Sunday, January 22, 2012

Generation Flap

It was often said, as I was growing up, that there was a gap between the generations.

It was most visible in the division over the Vietnam War, I guess. There were — as there always are — exceptions to the rule, but, generally speaking, younger people were opposed to the war and older people were supportive of it. In my experience, it was the mother of all wedge issues.

But that generational division could be seen in almost every other area of life as well — music, fashion, hair length — and I have learned, as I have traveled life's path, that the "generation gap" was not a phenomenon.

It is a constant of the human condition, this driving need for the young to express themselves and an equally strong negative reaction to such self–expression from their elders. I have seen it played out between my own generation and the generation that followed — and, in time, the generation that followed mine will experience the same thing with the next generation. And so it goes.

It is, in the words of a song that was popular when I was in my teens, the way of the world.

It's a topic that has been explored in many ways, and, 10 years ago tonight, the Frasier show memorably did so in its own, unique way in an episode titled "Juvenilia."

Frasier had been encouraged to be a guest on a youth–oriented program at the station in an attempt to attract more young listeners to his own show, which was said to appeal mostly to older men who kept the radio on for company. Frasier was reluctant, but, after speaking to one of the perky (and complimentary) hosts, he agreed to make an appearance.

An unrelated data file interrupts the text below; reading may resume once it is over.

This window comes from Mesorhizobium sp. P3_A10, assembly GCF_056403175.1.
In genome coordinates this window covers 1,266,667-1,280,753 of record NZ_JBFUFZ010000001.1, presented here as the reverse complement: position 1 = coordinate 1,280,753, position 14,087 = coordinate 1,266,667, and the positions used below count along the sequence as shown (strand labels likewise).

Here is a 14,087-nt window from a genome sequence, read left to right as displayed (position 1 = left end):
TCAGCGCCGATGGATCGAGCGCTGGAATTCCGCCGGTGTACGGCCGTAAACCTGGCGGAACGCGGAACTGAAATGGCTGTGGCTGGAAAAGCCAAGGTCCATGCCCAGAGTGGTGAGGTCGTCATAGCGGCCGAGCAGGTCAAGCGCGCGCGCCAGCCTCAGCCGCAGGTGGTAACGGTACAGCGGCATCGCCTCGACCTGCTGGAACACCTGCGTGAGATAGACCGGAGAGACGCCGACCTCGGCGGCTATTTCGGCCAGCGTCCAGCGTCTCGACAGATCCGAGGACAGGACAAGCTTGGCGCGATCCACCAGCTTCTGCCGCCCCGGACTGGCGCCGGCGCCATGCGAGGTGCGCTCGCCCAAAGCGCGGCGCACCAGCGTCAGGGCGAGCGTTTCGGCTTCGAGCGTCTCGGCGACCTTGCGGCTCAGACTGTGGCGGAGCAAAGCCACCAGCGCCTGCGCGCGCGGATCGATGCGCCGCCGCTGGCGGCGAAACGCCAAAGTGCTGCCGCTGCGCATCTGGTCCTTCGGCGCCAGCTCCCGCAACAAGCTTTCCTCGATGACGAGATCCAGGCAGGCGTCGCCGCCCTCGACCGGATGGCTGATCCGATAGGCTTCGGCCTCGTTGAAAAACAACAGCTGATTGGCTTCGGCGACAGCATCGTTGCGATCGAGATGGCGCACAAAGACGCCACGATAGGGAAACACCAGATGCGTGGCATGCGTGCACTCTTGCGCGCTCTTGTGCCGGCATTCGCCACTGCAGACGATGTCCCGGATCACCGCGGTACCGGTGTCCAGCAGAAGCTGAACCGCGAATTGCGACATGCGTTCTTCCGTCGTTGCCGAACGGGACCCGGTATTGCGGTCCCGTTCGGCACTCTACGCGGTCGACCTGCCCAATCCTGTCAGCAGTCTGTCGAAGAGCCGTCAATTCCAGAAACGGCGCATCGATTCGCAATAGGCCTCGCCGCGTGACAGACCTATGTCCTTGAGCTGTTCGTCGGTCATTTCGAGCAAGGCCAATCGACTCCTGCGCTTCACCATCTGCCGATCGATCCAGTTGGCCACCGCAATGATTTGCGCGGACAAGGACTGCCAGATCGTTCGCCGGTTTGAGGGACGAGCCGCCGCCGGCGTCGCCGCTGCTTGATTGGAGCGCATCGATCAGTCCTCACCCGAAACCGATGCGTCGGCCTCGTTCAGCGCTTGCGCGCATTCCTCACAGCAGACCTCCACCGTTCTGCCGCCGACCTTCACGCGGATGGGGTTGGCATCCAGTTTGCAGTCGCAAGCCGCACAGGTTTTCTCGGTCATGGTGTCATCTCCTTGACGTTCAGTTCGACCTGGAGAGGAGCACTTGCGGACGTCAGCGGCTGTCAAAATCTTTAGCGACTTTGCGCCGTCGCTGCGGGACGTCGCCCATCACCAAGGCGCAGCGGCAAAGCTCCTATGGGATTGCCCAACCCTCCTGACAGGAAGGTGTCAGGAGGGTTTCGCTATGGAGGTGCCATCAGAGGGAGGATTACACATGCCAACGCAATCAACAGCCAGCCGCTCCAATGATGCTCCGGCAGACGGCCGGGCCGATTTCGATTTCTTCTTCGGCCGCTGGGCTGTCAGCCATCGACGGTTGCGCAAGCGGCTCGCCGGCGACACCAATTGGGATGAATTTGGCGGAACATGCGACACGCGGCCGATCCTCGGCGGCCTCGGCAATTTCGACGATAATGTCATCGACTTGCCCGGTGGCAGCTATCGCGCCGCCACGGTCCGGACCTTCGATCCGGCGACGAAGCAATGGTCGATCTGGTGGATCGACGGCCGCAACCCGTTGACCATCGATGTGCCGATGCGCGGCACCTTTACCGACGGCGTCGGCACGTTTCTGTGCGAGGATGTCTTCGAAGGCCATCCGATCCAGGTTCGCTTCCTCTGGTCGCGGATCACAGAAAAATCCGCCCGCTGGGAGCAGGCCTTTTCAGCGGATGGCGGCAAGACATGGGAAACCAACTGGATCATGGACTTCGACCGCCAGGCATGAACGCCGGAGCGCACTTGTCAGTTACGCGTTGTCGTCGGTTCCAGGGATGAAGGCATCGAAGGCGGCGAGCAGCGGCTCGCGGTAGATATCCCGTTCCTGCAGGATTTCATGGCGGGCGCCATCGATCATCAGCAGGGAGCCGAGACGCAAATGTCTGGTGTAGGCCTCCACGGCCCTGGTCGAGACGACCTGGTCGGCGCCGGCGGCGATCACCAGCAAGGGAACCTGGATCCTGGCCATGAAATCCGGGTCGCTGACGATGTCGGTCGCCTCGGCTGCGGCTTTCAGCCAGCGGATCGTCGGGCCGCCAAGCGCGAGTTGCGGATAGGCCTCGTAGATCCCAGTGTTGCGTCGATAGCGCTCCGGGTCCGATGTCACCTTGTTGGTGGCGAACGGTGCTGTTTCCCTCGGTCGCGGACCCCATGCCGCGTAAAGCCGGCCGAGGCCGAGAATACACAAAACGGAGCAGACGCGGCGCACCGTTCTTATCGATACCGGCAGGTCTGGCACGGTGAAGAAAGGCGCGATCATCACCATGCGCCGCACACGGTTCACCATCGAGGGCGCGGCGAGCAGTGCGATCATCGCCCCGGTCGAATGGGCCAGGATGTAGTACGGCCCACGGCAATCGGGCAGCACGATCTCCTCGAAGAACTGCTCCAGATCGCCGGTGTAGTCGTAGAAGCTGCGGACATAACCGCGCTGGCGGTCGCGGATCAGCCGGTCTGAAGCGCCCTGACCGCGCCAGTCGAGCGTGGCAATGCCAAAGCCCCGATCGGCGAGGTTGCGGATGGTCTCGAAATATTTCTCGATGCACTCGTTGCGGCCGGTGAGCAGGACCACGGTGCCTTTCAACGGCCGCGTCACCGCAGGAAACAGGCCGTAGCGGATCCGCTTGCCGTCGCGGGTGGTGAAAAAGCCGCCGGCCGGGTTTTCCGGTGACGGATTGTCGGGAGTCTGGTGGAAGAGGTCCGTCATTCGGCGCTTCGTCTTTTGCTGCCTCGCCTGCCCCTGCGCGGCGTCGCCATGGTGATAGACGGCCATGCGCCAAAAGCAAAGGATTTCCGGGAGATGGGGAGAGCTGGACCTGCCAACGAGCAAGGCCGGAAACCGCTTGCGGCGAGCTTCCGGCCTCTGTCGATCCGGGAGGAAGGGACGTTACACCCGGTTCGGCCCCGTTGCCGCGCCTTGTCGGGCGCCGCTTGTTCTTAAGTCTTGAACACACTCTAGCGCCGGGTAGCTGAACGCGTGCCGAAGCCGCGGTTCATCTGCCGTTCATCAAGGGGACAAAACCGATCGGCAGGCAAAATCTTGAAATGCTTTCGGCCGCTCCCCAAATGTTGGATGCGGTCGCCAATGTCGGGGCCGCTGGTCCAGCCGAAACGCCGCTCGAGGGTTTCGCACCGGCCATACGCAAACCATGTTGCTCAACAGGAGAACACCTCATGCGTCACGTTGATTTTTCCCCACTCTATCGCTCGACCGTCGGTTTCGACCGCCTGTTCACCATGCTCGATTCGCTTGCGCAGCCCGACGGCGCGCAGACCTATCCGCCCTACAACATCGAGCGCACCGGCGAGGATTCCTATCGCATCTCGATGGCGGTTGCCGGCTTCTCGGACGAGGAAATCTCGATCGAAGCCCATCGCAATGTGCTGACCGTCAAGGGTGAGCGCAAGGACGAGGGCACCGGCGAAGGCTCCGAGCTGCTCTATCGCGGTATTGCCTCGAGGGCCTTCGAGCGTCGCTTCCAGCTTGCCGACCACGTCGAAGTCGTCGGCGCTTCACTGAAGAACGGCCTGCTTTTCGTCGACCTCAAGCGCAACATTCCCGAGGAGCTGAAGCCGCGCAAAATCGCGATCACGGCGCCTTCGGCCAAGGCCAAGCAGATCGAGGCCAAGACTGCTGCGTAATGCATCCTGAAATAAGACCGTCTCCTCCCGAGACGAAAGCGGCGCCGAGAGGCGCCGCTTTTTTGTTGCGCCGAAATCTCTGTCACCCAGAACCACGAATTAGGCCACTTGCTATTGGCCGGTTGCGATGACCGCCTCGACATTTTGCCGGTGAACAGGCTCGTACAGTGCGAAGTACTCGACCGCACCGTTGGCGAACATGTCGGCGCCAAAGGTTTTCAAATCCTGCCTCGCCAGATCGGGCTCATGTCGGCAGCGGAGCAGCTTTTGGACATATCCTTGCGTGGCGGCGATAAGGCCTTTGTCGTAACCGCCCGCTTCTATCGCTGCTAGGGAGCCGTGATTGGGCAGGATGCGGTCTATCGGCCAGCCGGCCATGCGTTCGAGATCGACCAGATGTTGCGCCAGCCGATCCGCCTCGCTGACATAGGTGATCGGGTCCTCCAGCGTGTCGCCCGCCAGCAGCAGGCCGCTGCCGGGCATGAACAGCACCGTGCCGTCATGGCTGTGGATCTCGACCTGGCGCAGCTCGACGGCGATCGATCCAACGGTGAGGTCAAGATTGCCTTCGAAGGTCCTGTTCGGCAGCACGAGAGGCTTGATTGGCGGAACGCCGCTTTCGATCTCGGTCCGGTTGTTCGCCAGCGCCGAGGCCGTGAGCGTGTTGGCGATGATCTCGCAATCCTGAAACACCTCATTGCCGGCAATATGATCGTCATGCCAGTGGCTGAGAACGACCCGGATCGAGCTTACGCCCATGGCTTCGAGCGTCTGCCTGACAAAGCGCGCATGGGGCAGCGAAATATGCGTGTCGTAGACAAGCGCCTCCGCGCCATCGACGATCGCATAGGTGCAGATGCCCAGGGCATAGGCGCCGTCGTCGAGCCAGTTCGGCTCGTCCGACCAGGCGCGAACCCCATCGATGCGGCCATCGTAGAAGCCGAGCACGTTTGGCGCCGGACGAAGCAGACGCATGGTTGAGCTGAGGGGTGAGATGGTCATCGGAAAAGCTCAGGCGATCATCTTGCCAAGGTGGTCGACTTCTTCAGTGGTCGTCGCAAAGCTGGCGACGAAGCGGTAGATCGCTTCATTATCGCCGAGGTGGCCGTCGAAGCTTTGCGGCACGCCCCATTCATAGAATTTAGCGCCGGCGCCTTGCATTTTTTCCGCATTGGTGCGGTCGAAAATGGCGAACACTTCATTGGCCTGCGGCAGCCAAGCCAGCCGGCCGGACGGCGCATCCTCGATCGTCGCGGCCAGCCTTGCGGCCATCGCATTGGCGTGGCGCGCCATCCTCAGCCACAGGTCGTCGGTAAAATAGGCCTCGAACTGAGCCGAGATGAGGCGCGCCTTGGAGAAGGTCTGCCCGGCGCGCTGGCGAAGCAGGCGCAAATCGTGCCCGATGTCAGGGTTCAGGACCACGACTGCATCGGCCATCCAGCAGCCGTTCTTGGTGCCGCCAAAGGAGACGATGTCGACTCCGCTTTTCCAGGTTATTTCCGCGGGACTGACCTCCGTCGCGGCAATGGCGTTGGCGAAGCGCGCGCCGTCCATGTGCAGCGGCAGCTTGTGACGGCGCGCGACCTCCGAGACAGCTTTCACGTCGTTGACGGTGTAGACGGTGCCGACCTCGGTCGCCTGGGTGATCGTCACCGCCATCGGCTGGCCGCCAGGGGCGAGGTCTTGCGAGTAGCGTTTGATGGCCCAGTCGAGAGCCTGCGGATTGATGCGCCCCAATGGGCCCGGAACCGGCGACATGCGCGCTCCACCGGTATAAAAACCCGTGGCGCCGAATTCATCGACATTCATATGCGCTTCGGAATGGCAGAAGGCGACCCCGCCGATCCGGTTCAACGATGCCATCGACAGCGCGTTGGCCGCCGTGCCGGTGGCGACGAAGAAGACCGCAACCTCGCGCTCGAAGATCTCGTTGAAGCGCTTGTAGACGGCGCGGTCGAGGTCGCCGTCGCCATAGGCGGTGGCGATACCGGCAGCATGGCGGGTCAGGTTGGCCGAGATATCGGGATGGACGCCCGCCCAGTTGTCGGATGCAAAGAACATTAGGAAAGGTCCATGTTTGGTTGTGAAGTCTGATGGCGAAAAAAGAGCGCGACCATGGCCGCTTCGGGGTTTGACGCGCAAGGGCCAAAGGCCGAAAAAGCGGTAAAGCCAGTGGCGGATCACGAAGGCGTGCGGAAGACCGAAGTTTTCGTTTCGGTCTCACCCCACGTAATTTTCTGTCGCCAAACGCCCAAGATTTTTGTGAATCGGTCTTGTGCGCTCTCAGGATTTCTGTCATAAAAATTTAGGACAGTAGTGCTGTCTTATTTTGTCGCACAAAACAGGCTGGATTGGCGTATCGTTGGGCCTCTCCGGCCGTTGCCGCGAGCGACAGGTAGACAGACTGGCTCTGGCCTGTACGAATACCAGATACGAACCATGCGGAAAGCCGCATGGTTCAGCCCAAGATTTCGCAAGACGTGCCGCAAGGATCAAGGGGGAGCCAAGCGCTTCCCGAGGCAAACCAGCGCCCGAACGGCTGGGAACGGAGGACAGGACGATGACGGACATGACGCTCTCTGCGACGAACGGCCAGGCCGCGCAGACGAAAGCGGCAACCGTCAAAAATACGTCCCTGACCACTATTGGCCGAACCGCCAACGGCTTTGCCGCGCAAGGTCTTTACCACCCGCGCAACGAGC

Initially, things seemed to be going well ... until the hosts turned on Frasier, accusing him of "pass[ing] the buck" on "real problem[s]" with the callers to his show and bringing up embarrassing moments from his past, like the time when he nearly committed suicide during the breakdown of his marriage.

Meanwhile, two somewhat related subplots had been playing out.

Frasier's brother Niles was trying to find a special gift for Daphne and, after hearing a story from Roz's romantic past, decided to attempt to swipe a street sign for Daphne Lane and make it his love offering.

And their father Martin started to fret when a young co–worker didn't call after a flirtatious encounter at a company party.

Both subplots complemented the main theme well. I thought it was one of the best episodes of the series' ninth season.

Anyway, Frasier managed to turn the tables on his hosts quite nicely — with the help of Kirby, the young man he had tutored in exchange for an old high school classmate's assistance in encouraging a relationship with a comely acquaintance.

Kirby was one of my favorite temporary characters on Frasier. He was played by Brian Klugman, who was actually in his mid–20s when he played the recent high school graduate — and "Juvenilia" was his final appearance on the show.

In real life, Klugman is the nephew of one of my favorite TV actors from my childhood, Jack Klugman, "Oscar" from TV's The Odd Couple — but also a member of the cast of one of my favorite movies, "12 Angry Men," which will observe the 55th anniversary of its release later this year.

I don't know if the elder Klugman was responsible for the younger's career choice.

But it sure was nice to have a Klugman on my TV screen again.

It was almost like a blast from my past.